Marietta Pritchard: One household, under dog
AMHERST — At one point last year, someone asked me whether we would be getting a “crossover” dog — a young dog to be heir apparent to our aged corgi. We didn’t do that. I thought it hardly seemed fair to the old dog who was blind and deaf, although still managing to be a lesser version of herself.
But after she died at age 16 in January, I was clear that I wanted another dog — not another corgi, much as I loved ours and much as I like the breed. I thought we’d always be looking at that not-quite-mirror image and seeing imperfection.
We wanted another adult dog, so I began to look into adopting a rescue animal. I checked our wonderful Dakin Pioneer Valley Humane Society shelter regularly, but had no luck finding a smallish — no, not tiny — adult dog that appealed to me.
But with the help of Petfinder and Adopt-a-Pet, amazing online sites that list adoptable dogs all over the country, we found Sadie, a miniature schnauzer/poodle mix. We picked her up from her foster parent last weekend, and we are all now getting to know each other. She is a sweet dog, housebroken, perfectly agreeable inside with my husband and me, but very wary and over-excitable in the presence of strangers, both the ones entering the house and the ones on the street. We’re going to see if a professional trainer can help us bring her down to earth.
I’ve learned a lot as I went through the process of adopting this dog: quite a bit about dog breeds, something about my own preferences among smallish dogs — no chihuahuas, no pekingeses, no yorkies. But mainly, I’ve discovered the amazing world of animal rescue organizations. Some of them are specific to a single breed, with some operating more efficiently than others. (The scottie rescue organization, for instance, never even replied to my query.)
The one we worked with, PAWS New England, is a terrific all-volunteer outfit that began six years ago, when one woman, Traci Wood, decided to do something to save the dogs in a high-kill shelter in Tipton, Tenn. High-kill meant that 99 percent of the dogs there were being euthanized. According to her co-founder, the Boston-based Joanne Hutchinson, the rescue organization now saves about 700 dogs a year, bringing most of them from rural Tennessee and Missouri to New England, where they can be fostered and eventually adopted. An HBO documentary, “One Nation Under Dog,” was made about this group.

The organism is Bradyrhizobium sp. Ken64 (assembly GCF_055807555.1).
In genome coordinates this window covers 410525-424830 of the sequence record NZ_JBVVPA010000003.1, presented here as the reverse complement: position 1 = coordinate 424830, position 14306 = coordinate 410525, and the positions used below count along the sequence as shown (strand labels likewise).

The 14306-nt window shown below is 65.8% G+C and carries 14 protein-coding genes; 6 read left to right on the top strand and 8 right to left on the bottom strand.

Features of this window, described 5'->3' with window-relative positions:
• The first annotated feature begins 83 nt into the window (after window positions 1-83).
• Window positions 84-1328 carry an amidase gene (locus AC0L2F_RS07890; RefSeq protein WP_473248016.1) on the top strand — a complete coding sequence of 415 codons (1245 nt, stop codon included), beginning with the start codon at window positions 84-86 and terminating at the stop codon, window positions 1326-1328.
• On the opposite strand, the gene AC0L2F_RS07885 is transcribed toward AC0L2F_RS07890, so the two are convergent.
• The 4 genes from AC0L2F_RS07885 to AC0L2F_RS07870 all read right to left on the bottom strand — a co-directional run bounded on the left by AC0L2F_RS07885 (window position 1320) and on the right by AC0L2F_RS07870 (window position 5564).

I discovered that the adoption process was surprisingly elaborate and impressively thorough. There is an application that asks not only about our history as dog-owners, but our employment history, our work schedules and whether our yard, if any, is fenced. PAWS asked for a reference from our vet and from two people who could vouch for us personally and as dog-owners.
This is no doubt necessary to screen out people who might not be appropriate for dealing with dogs that have been abandoned, neglected or mistreated, but at times it felt like we were applying for a human adoption. Would we have to go to China to meet our new family member?
No, actually it was Connecticut. After we met Sadie and her foster parent, Jo-Ann Dooley, at the John Gagnon Pet Resort in Colchester, where Jo-Ann works, I was interviewed by phone by another volunteer, and finally, we were visited at home by yet another volunteer. This is a big and big-hearted network, and evidently we passed all of their tests.
Now we are the owners — or perhaps the housemates — of another canine presence. Foster mom Jo-Ann has offered to answer any of our questions and has already given us some good advice. Sadie is settling in. She’s black and gray, a little scruffy, with a taste for just about anything edible, but no evidence of interest in anything like a toy. In those biases, she reminds us of our old corgi.
Marietta Pritchard can be reached at email@example.com.